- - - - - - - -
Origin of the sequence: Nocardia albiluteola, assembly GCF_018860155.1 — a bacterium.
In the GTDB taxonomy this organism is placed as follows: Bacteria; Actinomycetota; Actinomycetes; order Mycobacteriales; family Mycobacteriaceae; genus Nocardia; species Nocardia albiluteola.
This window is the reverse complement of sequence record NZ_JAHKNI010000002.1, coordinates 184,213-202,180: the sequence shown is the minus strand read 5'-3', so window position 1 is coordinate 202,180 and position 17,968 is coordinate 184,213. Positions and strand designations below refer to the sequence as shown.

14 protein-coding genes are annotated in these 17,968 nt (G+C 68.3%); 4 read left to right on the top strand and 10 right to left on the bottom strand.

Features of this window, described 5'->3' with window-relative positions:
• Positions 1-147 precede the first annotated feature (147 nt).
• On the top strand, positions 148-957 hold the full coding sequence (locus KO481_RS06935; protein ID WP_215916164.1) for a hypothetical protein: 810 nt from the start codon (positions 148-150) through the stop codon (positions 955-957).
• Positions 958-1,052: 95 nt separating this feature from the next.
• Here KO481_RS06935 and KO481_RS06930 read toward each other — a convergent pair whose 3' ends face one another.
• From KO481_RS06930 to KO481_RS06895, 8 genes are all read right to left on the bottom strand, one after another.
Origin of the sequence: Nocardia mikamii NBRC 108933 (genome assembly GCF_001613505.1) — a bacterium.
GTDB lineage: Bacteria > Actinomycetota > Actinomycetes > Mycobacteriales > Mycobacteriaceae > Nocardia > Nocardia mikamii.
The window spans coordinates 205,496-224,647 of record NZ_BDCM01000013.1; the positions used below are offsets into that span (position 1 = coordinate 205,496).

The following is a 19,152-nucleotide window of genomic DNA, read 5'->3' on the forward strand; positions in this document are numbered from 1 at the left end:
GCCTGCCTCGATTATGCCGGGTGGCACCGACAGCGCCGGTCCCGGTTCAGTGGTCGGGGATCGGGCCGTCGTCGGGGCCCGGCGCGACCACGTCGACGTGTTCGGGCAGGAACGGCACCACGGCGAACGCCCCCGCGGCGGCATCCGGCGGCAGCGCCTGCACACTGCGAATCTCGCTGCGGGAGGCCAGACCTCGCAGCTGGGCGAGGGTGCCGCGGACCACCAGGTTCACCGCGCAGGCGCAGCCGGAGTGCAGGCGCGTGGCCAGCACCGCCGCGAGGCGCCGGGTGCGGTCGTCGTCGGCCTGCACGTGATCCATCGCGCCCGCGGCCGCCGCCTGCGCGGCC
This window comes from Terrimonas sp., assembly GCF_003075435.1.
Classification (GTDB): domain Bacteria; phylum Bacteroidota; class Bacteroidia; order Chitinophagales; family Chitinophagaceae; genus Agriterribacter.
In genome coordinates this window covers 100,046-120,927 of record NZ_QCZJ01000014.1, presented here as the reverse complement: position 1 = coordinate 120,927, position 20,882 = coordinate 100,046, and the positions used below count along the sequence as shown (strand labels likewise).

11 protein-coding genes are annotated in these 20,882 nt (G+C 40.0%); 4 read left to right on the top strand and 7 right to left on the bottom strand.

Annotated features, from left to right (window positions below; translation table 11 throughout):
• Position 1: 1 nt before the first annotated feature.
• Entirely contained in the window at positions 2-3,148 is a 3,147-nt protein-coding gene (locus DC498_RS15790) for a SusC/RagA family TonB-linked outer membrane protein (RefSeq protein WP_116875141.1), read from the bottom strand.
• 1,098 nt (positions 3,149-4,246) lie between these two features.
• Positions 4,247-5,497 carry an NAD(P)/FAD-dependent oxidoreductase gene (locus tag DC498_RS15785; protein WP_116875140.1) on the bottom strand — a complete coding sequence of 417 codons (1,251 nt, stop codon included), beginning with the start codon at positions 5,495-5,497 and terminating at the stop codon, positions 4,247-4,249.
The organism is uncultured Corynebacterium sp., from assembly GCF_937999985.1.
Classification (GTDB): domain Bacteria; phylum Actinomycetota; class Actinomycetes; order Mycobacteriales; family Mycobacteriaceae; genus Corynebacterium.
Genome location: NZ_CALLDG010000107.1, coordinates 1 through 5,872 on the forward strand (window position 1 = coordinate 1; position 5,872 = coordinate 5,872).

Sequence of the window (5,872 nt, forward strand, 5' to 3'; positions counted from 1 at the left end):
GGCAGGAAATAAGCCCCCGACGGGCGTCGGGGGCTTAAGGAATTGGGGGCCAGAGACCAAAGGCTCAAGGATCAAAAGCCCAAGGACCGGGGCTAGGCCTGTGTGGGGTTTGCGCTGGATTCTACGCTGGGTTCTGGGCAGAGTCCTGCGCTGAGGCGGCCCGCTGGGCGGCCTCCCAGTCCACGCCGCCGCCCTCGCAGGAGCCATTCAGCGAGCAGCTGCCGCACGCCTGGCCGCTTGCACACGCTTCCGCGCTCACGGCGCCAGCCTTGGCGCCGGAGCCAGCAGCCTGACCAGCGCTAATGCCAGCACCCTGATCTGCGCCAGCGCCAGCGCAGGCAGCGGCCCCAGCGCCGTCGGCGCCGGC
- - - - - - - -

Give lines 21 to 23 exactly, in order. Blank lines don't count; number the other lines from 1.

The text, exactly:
• Position 1: 1 nt before the first annotated feature.
• Entirely contained in the window at positions 2-3,148 is a 3,147-nt protein-coding gene (locus DC498_RS15790) for a SusC/RagA family TonB-linked outer membrane protein (RefSeq protein WP_116875141.1), read from the bottom strand.
• 1,098 nt (positions 3,149-4,246) lie between these two features.